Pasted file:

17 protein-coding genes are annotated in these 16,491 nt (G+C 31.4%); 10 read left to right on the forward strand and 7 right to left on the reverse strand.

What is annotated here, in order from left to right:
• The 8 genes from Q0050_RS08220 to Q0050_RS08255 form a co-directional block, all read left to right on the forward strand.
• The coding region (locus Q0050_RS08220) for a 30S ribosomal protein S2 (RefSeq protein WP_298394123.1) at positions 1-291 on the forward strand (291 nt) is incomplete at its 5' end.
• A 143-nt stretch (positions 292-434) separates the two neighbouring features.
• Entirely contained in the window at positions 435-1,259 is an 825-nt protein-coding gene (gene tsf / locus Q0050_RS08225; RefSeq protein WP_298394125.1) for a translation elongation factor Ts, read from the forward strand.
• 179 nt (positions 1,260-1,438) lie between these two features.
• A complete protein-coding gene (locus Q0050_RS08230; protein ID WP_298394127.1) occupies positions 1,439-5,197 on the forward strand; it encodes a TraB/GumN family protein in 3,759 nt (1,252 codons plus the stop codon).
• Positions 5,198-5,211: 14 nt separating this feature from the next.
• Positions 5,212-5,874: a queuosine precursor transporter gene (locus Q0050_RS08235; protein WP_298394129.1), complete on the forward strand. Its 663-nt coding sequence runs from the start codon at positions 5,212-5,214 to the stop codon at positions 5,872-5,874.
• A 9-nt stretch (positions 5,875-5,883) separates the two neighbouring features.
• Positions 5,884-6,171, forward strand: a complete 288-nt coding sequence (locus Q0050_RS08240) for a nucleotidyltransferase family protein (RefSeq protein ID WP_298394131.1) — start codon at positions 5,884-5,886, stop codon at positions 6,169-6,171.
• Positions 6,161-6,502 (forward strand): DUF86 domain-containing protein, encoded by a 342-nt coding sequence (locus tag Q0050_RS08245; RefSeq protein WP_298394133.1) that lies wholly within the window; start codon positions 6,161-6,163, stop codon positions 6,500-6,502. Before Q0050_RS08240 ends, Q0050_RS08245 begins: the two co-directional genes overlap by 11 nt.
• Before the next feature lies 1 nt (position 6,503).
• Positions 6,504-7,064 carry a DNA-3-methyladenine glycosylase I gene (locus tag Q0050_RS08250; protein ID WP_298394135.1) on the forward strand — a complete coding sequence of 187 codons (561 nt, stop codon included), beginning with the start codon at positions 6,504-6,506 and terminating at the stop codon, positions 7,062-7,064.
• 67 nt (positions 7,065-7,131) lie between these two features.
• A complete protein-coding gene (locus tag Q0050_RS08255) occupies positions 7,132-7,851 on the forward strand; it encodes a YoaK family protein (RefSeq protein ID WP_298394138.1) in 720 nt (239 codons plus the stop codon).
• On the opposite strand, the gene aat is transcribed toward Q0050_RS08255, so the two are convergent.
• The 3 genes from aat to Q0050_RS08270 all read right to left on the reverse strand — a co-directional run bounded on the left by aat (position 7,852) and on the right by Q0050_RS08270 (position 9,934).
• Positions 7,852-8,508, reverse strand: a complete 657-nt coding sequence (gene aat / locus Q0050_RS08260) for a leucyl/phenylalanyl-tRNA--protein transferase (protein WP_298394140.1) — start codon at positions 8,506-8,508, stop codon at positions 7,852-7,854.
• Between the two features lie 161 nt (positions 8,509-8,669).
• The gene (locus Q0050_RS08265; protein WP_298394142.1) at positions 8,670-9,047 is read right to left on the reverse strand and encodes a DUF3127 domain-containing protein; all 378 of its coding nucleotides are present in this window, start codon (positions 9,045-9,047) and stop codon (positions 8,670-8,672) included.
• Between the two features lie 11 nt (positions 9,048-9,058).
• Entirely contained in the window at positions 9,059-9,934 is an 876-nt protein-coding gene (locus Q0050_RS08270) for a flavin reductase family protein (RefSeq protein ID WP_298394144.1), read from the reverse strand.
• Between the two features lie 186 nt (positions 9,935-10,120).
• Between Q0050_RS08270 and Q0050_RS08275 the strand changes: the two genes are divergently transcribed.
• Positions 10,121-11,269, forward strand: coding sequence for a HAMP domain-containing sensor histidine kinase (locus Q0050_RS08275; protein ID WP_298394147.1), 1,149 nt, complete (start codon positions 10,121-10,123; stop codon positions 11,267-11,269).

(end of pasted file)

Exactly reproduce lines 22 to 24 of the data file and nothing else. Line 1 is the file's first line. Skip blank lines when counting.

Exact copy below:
• The gene (locus Q0050_RS08265; protein WP_298394142.1) at positions 8,670-9,047 is read right to left on the reverse strand and encodes a DUF3127 domain-containing protein; all 378 of its coding nucleotides are present in this window, start codon (positions 9,045-9,047) and stop codon (positions 8,670-8,672) included.
• Between the two features lie 11 nt (positions 9,048-9,058).
• Entirely contained in the window at positions 9,059-9,934 is an 876-nt protein-coding gene (locus Q0050_RS08270) for a flavin reductase family protein (RefSeq protein ID WP_298394144.1), read from the reverse strand.